One of the most important tenets of a free society is the right to vote. Over the last century, different groups have fought hard to earn this right, and it must be protected. It’s equally important, however, that we protect the integrity of our elections so that only people eligible to vote in a specific election do so, and their votes are counted properly.
This issue became pronounced in our last national election where there were accusations of ballot stuffing, of pre-filled absentee ballots being mailed to voters, of electronic tampering, of missing ballots, of votes being miscounted or suppressed, and worse. Several elections nationwide were challenged in court cases that drug out for months. The states where concerns developed are now enacting polices Oklahoma already has in place.
Oklahoma already has a reputation for one of the fairest election systems in the country, but there’s always room for improvement. If citizens don’t have confidence in the process then democracy as a whole loses.
House members worked diligently over the interim with our state and local election officials and other experts to identify areas our system can be improved. This resulted in numerous bills this session focused on enhancing election security and transparency and ensuring only legally registered voters vote in our elections.
One area of concern is with out-of-state activists who have targeted Oklahoma trying to force East- and Westcoast policies here in the heartland. These groups have realized our Constitution and our statutes can be changed without as much work as in other states. Currently, they can get all the signatures they need on an initiative petition from the state’s largest metro areas, leaving rural voters without a say in things that will govern their lives. Two recent examples of this are Medicaid expansion and the legalization of medical marijuana.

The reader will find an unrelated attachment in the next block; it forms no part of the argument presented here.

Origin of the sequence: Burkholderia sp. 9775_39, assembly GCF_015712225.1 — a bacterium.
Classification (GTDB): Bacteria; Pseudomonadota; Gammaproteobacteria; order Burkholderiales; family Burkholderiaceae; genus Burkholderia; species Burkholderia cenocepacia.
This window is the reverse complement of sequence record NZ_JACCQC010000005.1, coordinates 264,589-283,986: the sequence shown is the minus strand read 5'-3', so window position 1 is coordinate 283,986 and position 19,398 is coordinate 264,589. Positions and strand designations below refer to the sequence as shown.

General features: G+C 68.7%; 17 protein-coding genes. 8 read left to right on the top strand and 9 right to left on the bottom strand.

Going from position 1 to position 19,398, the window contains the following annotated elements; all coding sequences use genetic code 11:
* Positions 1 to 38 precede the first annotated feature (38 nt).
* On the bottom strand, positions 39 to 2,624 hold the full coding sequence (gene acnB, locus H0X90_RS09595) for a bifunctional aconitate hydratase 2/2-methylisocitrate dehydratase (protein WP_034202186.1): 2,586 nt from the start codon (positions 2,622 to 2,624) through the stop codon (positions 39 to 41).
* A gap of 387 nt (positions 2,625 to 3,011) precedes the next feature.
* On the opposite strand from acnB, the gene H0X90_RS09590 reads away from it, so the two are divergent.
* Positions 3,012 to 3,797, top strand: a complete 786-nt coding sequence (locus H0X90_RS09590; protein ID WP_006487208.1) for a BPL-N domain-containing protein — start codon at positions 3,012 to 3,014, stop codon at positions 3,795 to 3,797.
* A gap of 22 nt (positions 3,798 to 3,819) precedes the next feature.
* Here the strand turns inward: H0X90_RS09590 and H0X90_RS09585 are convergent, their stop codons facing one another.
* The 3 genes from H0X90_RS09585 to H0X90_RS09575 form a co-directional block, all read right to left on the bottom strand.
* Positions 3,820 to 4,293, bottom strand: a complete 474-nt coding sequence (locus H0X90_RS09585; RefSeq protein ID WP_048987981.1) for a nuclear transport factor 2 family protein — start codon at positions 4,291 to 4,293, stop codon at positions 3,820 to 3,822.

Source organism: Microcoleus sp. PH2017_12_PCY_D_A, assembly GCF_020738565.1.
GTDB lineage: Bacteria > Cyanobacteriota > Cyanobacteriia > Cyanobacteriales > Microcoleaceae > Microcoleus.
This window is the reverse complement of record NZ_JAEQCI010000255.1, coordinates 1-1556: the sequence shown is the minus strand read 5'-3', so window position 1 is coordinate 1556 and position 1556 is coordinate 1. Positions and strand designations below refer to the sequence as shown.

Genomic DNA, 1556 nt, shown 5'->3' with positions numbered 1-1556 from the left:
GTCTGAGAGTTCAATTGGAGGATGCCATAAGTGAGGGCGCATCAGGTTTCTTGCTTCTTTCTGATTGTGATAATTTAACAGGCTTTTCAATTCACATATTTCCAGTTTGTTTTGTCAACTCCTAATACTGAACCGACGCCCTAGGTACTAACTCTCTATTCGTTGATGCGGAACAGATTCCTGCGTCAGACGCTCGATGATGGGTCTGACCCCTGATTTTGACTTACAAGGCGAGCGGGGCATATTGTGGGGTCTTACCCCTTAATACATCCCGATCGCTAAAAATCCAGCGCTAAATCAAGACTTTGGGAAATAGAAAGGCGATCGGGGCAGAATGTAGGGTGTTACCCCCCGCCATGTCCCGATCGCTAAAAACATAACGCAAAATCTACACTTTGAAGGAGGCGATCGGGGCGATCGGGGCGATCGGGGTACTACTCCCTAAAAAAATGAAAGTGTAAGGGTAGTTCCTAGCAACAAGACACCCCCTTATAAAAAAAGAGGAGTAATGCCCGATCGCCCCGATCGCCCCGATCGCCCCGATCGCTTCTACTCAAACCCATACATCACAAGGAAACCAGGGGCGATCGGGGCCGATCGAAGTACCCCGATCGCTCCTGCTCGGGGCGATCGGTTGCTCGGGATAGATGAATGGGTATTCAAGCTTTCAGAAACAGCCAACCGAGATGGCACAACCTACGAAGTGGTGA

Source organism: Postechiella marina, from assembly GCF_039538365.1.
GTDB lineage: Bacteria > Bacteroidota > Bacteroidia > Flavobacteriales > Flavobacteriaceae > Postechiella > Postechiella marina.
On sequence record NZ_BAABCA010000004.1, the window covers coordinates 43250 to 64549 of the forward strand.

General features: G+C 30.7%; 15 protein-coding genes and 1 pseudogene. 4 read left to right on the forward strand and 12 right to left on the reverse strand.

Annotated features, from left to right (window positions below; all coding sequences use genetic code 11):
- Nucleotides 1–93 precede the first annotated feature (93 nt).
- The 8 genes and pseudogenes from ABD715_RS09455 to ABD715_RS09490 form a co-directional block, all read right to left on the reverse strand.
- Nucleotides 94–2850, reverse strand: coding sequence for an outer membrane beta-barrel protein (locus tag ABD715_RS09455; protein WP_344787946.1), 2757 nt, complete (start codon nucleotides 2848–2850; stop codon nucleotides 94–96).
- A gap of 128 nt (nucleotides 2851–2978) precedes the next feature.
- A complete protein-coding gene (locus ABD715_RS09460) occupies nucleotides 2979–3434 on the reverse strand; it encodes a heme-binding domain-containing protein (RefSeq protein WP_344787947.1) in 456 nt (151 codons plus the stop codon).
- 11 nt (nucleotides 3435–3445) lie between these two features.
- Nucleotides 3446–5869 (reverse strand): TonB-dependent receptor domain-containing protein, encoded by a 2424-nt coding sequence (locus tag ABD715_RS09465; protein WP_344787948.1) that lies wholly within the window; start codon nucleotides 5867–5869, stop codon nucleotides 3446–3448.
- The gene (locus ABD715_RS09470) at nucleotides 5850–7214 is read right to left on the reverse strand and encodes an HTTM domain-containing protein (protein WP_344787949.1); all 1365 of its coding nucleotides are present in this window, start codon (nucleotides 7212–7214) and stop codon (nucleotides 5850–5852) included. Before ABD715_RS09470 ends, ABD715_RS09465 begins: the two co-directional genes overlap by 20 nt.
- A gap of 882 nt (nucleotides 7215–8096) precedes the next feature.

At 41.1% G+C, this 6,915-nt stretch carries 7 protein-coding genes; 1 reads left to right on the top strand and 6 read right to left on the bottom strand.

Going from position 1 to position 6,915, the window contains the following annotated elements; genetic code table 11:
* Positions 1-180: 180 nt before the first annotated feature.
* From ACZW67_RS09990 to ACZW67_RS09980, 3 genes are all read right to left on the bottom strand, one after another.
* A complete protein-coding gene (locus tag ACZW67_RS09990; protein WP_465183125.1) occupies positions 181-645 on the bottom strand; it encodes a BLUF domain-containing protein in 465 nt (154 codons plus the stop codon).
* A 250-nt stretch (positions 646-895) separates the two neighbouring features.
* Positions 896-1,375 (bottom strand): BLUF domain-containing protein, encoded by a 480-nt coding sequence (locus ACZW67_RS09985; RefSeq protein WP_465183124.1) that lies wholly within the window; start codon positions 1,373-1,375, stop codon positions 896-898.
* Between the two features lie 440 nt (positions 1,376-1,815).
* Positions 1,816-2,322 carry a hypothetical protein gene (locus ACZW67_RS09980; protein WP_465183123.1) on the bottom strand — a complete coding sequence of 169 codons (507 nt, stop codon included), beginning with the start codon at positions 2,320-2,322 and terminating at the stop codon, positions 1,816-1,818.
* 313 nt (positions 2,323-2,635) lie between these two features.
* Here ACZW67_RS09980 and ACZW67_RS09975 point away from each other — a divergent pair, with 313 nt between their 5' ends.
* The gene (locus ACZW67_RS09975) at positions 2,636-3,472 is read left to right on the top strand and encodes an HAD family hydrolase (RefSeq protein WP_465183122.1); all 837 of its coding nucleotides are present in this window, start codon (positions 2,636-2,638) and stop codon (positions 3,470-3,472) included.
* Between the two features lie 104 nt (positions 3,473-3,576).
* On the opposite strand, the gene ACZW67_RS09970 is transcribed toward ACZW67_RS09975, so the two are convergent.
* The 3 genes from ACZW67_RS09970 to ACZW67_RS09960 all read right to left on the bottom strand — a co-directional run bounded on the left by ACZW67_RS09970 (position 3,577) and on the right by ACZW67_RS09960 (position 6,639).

Measures passed in the House this session to address these and other concerns would:
- Improve voter roll information;
- Investigate suspicious multiple registrations from the same address;
- Make absentee ballot requests more secure;
- Require committees created to support or oppose state questions to disclose financial interests to the state Ethics Commission;
- Decouple state and local elections from federal if federal should federal election laws substantially change;
- Require all ballots to be paper ballots and all election watchers to be present in person and to prohibit any devices or equipment used to count votes from connecting to the internet;
- Asking voters to place a clause in the Oklahoma Constitution that only U.S. citizens with a valid identification are qualified to vote in Oklahoma;
- Set a 60% approval threshold for state questions causing an increase in expenditures by state government;
- Change the percentage of signatures of voters needed to propose initiatives and referendums from statewide to each congressional district; and
- Require constitutional change state questions to have cost impact statements.
If I can do anything to help or to get you information, please feel free to reach out to my office at (405) 557-7332 or email me at email@example.com.